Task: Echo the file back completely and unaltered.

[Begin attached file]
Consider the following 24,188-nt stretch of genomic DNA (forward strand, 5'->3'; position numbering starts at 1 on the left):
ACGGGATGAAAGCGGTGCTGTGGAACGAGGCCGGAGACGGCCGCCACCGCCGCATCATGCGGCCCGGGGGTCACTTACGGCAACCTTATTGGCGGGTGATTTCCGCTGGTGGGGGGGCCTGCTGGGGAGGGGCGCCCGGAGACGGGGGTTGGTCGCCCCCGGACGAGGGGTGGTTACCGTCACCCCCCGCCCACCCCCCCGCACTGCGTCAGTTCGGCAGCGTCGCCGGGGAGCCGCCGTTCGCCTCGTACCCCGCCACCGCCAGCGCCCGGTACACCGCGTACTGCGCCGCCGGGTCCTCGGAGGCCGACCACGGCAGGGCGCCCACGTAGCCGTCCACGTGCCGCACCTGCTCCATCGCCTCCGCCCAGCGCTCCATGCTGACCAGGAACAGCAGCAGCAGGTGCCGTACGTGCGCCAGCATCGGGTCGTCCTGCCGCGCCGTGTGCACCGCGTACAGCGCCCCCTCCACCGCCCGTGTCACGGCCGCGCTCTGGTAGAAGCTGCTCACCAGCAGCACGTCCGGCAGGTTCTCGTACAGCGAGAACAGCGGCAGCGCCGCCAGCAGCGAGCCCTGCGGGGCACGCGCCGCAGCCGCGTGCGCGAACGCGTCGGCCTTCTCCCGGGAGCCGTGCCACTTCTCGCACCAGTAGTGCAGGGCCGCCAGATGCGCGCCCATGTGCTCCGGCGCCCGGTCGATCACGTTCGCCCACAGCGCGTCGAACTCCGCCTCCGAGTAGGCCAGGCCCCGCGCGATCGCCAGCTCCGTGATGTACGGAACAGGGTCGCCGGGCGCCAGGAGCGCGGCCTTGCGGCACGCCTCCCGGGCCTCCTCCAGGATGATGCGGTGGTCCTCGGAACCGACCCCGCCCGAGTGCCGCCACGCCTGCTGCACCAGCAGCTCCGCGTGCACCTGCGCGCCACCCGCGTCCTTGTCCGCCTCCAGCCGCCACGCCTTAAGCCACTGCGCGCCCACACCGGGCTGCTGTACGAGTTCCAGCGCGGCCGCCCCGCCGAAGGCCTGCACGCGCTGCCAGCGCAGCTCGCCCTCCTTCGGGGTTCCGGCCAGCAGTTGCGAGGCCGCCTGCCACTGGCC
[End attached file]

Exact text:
Consider the following 24,188-nt stretch of genomic DNA (forward strand, 5'->3'; position numbering starts at 1 on the left):
ACGGGATGAAAGCGGTGCTGTGGAACGAGGCCGGAGACGGCCGCCACCGCCGCATCATGCGGCCCGGGGGTCACTTACGGCAACCTTATTGGCGGGTGATTTCCGCTGGTGGGGGGGCCTGCTGGGGAGGGGCGCCCGGAGACGGGGGTTGGTCGCCCCCGGACGAGGGGTGGTTACCGTCACCCCCCGCCCACCCCCCCGCACTGCGTCAGTTCGGCAGCGTCGCCGGGGAGCCGCCGTTCGCCTCGTACCCCGCCACCGCCAGCGCCCGGTACACCGCGTACTGCGCCGCCGGGTCCTCGGAGGCCGACCACGGCAGGGCGCCCACGTAGCCGTCCACGTGCCGCACCTGCTCCATCGCCTCCGCCCAGCGCTCCATGCTGACCAGGAACAGCAGCAGCAGGTGCCGTACGTGCGCCAGCATCGGGTCGTCCTGCCGCGCCGTGTGCACCGCGTACAGCGCCCCCTCCACCGCCCGTGTCACGGCCGCGCTCTGGTAGAAGCTGCTCACCAGCAGCACGTCCGGCAGGTTCTCGTACAGCGAGAACAGCGGCAGCGCCGCCAGCAGCGAGCCCTGCGGGGCACGCGCCGCAGCCGCGTGCGCGAACGCGTCGGCCTTCTCCCGGGAGCCGTGCCACTTCTCGCACCAGTAGTGCAGGGCCGCCAGATGCGCGCCCATGTGCTCCGGCGCCCGGTCGATCACGTTCGCCCACAGCGCGTCGAACTCCGCCTCCGAGTAGGCCAGGCCCCGCGCGATCGCCAGCTCCGTGATGTACGGAACAGGGTCGCCGGGCGCCAGGAGCGCGGCCTTGCGGCACGCCTCCCGGGCCTCCTCCAGGATGATGCGGTGGTCCTCGGAACCGACCCCGCCCGAGTGCCGCCACGCCTGCTGCACCAGCAGCTCCGCGTGCACCTGCGCGCCACCCGCGTCCTTGTCCGCCTCCAGCCGCCACGCCTTAAGCCACTGCGCGCCCACACCGGGCTGCTGTACGAGTTCCAGCGCGGCCGCCCCGCCGAAGGCCTGCACGCGCTGCCAGCGCAGCTCGCCCTCCTTCGGGGTTCCGGCCAGCAGTTGCGAGGCCGCCTGCCACTGGCC